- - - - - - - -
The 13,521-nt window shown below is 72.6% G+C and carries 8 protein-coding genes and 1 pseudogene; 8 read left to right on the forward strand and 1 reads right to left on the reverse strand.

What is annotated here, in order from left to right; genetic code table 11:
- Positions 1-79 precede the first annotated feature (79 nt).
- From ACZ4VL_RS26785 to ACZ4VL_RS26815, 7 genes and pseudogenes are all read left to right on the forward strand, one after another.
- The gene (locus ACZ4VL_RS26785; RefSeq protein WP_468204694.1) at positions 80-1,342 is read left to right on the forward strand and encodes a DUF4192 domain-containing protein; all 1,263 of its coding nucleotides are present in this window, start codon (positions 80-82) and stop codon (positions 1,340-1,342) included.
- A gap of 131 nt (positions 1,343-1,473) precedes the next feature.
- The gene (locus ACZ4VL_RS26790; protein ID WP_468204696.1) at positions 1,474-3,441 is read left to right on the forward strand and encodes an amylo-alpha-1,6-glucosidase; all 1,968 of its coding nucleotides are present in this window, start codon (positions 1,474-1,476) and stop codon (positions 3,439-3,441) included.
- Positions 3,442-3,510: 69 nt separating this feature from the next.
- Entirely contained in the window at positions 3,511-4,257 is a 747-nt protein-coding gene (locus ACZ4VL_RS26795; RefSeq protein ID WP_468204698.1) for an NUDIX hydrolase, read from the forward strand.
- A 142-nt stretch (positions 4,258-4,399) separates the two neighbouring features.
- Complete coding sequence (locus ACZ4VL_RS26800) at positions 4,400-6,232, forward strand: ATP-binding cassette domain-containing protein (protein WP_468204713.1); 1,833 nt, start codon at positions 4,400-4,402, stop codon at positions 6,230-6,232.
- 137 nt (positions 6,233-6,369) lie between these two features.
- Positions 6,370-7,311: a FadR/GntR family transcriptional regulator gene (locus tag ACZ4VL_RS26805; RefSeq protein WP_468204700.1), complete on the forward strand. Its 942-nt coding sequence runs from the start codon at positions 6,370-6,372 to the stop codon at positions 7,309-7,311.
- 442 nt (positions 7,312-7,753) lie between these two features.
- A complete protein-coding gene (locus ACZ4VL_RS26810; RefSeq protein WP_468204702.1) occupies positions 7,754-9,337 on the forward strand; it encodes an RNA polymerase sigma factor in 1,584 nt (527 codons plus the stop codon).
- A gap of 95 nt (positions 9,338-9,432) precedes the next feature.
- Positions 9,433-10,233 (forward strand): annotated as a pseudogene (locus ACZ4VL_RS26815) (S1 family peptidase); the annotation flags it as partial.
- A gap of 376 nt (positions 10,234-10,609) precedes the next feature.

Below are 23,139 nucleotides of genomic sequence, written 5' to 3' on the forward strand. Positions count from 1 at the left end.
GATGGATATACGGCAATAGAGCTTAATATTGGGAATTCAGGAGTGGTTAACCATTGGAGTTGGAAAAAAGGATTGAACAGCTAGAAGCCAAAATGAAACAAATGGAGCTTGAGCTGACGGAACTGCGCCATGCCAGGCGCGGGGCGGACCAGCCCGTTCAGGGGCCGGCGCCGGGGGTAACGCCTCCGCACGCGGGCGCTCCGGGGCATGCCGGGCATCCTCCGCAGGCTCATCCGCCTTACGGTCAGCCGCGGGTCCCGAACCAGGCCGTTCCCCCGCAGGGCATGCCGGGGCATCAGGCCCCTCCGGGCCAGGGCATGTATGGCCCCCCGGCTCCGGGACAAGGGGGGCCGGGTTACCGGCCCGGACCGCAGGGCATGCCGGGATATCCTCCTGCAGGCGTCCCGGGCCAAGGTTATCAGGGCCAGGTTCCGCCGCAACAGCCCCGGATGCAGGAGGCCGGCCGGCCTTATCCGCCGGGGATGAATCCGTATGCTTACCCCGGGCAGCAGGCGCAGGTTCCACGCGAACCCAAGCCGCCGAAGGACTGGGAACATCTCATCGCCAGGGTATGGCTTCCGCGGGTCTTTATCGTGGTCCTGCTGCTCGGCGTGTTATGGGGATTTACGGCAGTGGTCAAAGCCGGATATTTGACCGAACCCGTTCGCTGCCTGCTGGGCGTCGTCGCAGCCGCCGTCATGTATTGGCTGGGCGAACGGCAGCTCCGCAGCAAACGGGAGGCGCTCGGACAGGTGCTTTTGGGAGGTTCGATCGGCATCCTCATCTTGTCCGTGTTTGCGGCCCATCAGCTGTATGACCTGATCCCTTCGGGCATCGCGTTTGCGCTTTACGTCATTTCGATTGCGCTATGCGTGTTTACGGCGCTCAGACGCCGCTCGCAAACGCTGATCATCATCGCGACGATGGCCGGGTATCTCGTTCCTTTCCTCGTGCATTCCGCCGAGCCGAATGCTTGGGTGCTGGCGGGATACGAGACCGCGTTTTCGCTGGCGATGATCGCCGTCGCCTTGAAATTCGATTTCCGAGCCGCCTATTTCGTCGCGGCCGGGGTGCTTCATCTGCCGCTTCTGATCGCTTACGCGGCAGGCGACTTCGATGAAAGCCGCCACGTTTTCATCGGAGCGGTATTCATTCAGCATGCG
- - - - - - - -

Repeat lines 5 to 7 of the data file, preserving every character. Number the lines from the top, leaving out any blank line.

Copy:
- The gene (locus ACZ4VL_RS26785; RefSeq protein WP_468204694.1) at positions 80-1,342 is read left to right on the forward strand and encodes a DUF4192 domain-containing protein; all 1,263 of its coding nucleotides are present in this window, start codon (positions 80-82) and stop codon (positions 1,340-1,342) included.
- A gap of 131 nt (positions 1,343-1,473) precedes the next feature.
- The gene (locus ACZ4VL_RS26790; protein ID WP_468204696.1) at positions 1,474-3,441 is read left to right on the forward strand and encodes an amylo-alpha-1,6-glucosidase; all 1,968 of its coding nucleotides are present in this window, start codon (positions 1,474-1,476) and stop codon (positions 3,439-3,441) included.